Energy efficient buildings – how important are they?

With sustainability and energy efficiency rising up the priority list for many developers and homeowners, there has never been a better time to take a more considered approach when specifying products within a project. Here, we’re talking to Craig Phillips about his latest project, his 'dream build', and the role energy efficiency has played in this.

How important was energy efficiency to you when you were designing your latest property, Craig?

In the building industry as a whole, whenever I talk to someone that is doing an extension or a new house build, I always tell them to think about the energy performance of a house at the design stage and not to make it an afterthought. When you’re working on a project, whether it’s a renovation or a new build, it’s very important to get the windows, door and insulation right as these are some of the key ways to ensure your building is as energy efficient as possible. By investing in this, you’ll be able to run the property on as little energy as possible, cutting down on gas and electric bills in the long run.

What steps have you taken to ensure the energy efficiency of this build and any build you have worked on?

I own a few properties that I have renovated, which we let out to people and when building these we installed insulation that was better performing than the recommended levels to help the energy performance of the building.

In terms of the windows, obviously where possible always use double or triple glazing. Roughly 10% of heat within a home is lost through the windows, but this can be reduced if the correct products are used. Energy-efficient windows that use coated glass to prevent heat escaping through the windows are more thermally insulating which improves the energy efficiency of the home and can help save money on energy bills.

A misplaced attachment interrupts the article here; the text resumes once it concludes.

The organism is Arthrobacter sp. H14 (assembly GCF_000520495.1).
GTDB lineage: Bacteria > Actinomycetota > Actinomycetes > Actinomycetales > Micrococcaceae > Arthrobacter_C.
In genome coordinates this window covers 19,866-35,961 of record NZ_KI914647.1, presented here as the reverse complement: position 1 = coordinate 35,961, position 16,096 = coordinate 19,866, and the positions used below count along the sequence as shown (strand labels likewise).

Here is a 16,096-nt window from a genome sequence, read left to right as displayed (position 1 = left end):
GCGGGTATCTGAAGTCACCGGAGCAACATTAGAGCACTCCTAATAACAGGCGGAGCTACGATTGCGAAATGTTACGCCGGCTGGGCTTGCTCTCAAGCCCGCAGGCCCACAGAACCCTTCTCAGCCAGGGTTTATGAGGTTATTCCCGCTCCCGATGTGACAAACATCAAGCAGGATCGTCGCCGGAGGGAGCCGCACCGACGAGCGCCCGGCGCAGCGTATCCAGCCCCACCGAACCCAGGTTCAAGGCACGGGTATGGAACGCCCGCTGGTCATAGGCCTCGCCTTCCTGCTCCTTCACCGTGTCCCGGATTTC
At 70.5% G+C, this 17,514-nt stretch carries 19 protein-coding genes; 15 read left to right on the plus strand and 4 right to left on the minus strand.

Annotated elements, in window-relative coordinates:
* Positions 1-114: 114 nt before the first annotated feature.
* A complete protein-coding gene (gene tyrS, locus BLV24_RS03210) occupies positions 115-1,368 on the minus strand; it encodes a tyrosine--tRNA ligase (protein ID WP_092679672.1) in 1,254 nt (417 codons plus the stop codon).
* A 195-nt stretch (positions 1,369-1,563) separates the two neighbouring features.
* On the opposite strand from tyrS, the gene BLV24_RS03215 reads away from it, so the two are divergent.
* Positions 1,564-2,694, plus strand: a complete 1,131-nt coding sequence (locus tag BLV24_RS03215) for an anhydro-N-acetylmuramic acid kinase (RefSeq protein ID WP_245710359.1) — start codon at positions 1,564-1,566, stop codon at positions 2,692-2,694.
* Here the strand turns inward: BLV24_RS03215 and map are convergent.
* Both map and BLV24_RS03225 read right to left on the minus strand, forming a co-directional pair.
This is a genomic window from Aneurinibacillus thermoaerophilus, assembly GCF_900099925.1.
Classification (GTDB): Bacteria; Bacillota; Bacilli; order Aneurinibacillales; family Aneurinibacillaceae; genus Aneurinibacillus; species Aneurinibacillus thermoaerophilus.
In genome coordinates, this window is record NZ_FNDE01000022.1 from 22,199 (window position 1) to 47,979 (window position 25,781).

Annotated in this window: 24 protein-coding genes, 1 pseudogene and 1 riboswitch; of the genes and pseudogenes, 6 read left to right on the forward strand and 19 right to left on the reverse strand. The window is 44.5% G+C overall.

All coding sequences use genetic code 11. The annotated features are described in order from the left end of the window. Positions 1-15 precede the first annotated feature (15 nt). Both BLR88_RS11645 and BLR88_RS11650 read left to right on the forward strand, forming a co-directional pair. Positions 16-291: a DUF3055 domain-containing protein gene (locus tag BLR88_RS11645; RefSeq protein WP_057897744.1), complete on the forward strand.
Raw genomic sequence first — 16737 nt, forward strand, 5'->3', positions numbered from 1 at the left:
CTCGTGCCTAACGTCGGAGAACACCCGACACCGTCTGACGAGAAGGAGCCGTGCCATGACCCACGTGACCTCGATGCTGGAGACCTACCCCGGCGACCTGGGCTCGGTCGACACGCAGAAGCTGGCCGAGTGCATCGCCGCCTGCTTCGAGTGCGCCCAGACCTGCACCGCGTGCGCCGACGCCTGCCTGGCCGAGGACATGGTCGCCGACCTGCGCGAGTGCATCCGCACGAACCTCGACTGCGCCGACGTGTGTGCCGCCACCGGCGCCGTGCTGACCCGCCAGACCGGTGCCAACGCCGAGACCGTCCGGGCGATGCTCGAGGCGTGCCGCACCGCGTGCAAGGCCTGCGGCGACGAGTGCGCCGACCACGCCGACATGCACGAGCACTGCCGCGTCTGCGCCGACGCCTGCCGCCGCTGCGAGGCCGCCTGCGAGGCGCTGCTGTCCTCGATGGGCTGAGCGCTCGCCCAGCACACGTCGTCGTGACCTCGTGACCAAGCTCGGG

The back of my new build has also been designed in a v shape to ensure maximum levels of natural light can enter the property. I was also lucky enough to have enough land to be able to orientate the property so the back of it would benefit from natural sunlight. We then installed 27 large windows and 7 bifold doors, with lots of this glazing at the back of the property, so we could benefit from the natural heat and light from the sun, which would be magnified by the windows and help light and heat the building.

Thanks to the additional heat I’ll get from my large windows and bifold doors, I’ve been able to install a heat exchange system within the property. This will essentially draw the heat out of the rooms that experience a lot of natural sunlight and eject it over to the parts that do not get as much natural sun or heat.

At the front of the property, which won’t get as much natural sunlight, I’ve used longer more narrow windows. This allowed us to adopt a more modern and contemporary aesthetic, whilst retaining some privacy as it is road facing.

We can make a house as energy efficient as possible but we can’t control how the homeowners run their property. If you run your underfloor heating all day and don’t have energy efficient windows for example, you won’t notice an improvement in energy usage.

What advice would you give to contractors that want to incorporate energy efficient products into a project?

I’d always tell people to get advice from their architect if they’re not sure. With this new build, I’ve had to have Standard Assessment Procedure (SAP) calculations. This is a test to assess and compare the energy and environmental performance of buildings to make sure that any new developments will meet Building Regulations.

Our architect has managed this and has worked out the energy performance of every bit of material used within the build, with the style and type of windows and the actual glazing used playing a big role in this. They’ll also consider the type of brick and blocks we have used, as well as the insulation around the window.

If anyone is planning a renovation or working on a new build, I would recommend having SAP tests planned in the early stages of the build so when you’re sourcing materials you know what to ask for and you know what levels of performance you need from each particular material. It’s impossible to go back and replace the bricks, for example, with a more energy efficient product.

I’ve found it quite interesting as even with 29 years in the building industry under my belt, I’m still learning new things every day. There are always new products coming out that work best in conjunction with other products, or installation methods that can improve the energy efficiency of a building.

How high is energy efficiency on your agenda? Do you have more and more customers requesting this when working on a project? Let us know in the comments below!

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